Paul Krugman Loves Wasteful Government Spending
Conn Carroll /
Krugman writes today:
The biggest problem facing the Obama plan, however, is likely to be the demand of many politicians for proof that the benefits of the proposed public spending justify its costs — a burden of proof never imposed on proposals for tax cuts.
This is a problem with which Keynes was familiar: giving money away, he pointed out, tends to be met with fewer objections than plans for public investment “which, because they are not wholly wasteful, tend to be judged on strict ‘business’ principles.” What gets lost in such discussions is the key argument for economic stimulus — namely, that under current conditions, a surge in public spending would employ Americans who would otherwise be unemployed and money that would otherwise be sitting idle, and put both to work producing something useful.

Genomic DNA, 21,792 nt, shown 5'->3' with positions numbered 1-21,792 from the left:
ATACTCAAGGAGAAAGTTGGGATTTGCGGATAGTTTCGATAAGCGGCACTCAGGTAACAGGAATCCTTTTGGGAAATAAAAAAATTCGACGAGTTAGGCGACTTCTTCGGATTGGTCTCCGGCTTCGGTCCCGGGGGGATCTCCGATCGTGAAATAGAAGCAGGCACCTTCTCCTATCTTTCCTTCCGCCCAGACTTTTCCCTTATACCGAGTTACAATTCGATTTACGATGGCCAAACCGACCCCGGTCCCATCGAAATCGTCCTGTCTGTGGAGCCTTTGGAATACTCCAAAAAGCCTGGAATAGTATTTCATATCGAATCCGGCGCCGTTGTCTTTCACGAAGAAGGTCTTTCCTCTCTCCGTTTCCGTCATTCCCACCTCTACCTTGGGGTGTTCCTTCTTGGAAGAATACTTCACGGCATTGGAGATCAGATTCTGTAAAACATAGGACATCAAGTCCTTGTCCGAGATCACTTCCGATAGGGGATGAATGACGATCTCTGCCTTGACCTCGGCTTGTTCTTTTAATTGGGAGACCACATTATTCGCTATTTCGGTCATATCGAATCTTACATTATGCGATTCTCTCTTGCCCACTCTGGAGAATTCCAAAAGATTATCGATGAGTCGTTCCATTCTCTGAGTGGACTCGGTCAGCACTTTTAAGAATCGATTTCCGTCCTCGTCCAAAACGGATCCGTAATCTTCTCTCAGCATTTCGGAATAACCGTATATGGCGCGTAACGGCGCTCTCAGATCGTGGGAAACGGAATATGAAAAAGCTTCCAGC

Ffirst let us note that Krugman is implicitly backing wasteful government infrastructure spending. Krugman is arguing for the abandonment of any “proof that the benefits of the proposed public spending justify its costs” and instead wants stimulus decisions made solely on whether it “would employ Americans who would otherwise be unemployed.”
On this point Harvard professor Greg Mankiw writes:
In thinking through the fiscal policy options and their implications, it might be useful to compare a few hypothetical, fanciful scenarios. Suppose that the federal government borrows some money and then…
Case A: uses the money to give a lump-sum payment (such as a tax rebate) to Joe Average, who chooses to spend his free time sitting at home watching Mork and Mindy reruns.
Case B: uses the money to hire Joe to sit at home and watch Mork and Mindy reruns.
Case C: uses the money to hire Joe to sit at home and watch Family Feud reruns, which Joe does not enjoy quite as much as Mork and Mindy. (more…)